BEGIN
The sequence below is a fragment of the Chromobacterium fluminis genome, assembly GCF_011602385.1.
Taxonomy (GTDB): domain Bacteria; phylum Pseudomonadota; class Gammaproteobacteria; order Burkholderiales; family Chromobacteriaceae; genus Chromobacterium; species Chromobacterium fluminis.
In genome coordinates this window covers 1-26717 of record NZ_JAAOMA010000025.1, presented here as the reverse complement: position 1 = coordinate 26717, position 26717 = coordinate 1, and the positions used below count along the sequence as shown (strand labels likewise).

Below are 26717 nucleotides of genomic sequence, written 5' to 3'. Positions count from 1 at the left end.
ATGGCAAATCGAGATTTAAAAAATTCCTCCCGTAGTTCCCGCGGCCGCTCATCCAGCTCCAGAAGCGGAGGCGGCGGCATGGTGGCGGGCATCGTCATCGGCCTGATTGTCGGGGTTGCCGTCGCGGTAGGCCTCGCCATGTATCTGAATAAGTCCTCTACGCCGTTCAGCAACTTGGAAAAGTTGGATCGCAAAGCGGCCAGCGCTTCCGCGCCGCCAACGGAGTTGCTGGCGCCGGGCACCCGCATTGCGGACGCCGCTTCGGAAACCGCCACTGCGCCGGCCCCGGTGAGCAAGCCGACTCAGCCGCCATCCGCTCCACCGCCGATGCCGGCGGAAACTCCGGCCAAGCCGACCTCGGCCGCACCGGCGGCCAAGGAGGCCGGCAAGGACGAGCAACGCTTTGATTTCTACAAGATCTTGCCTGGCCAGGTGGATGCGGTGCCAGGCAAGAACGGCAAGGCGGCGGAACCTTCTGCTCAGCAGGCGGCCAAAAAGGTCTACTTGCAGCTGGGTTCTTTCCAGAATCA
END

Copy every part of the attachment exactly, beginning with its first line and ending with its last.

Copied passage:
The sequence below is a fragment of the Chromobacterium fluminis genome, assembly GCF_011602385.1.
Taxonomy (GTDB): domain Bacteria; phylum Pseudomonadota; class Gammaproteobacteria; order Burkholderiales; family Chromobacteriaceae; genus Chromobacterium; species Chromobacterium fluminis.
In genome coordinates this window covers 1-26717 of record NZ_JAAOMA010000025.1, presented here as the reverse complement: position 1 = coordinate 26717, position 26717 = coordinate 1, and the positions used below count along the sequence as shown (strand labels likewise).

Below are 26717 nucleotides of genomic sequence, written 5' to 3'. Positions count from 1 at the left end.
ATGGCAAATCGAGATTTAAAAAATTCCTCCCGTAGTTCCCGCGGCCGCTCATCCAGCTCCAGAAGCGGAGGCGGCGGCATGGTGGCGGGCATCGTCATCGGCCTGATTGTCGGGGTTGCCGTCGCGGTAGGCCTCGCCATGTATCTGAATAAGTCCTCTACGCCGTTCAGCAACTTGGAAAAGTTGGATCGCAAAGCGGCCAGCGCTTCCGCGCCGCCAACGGAGTTGCTGGCGCCGGGCACCCGCATTGCGGACGCCGCTTCGGAAACCGCCACTGCGCCGGCCCCGGTGAGCAAGCCGACTCAGCCGCCATCCGCTCCACCGCCGATGCCGGCGGAAACTCCGGCCAAGCCGACCTCGGCCGCACCGGCGGCCAAGGAGGCCGGCAAGGACGAGCAACGCTTTGATTTCTACAAGATCTTGCCTGGCCAGGTGGATGCGGTGCCAGGCAAGAACGGCAAGGCGGCGGAACCTTCTGCTCAGCAGGCGGCCAAAAAGGTCTACTTGCAGCTGGGTTCTTTCCAGAATCA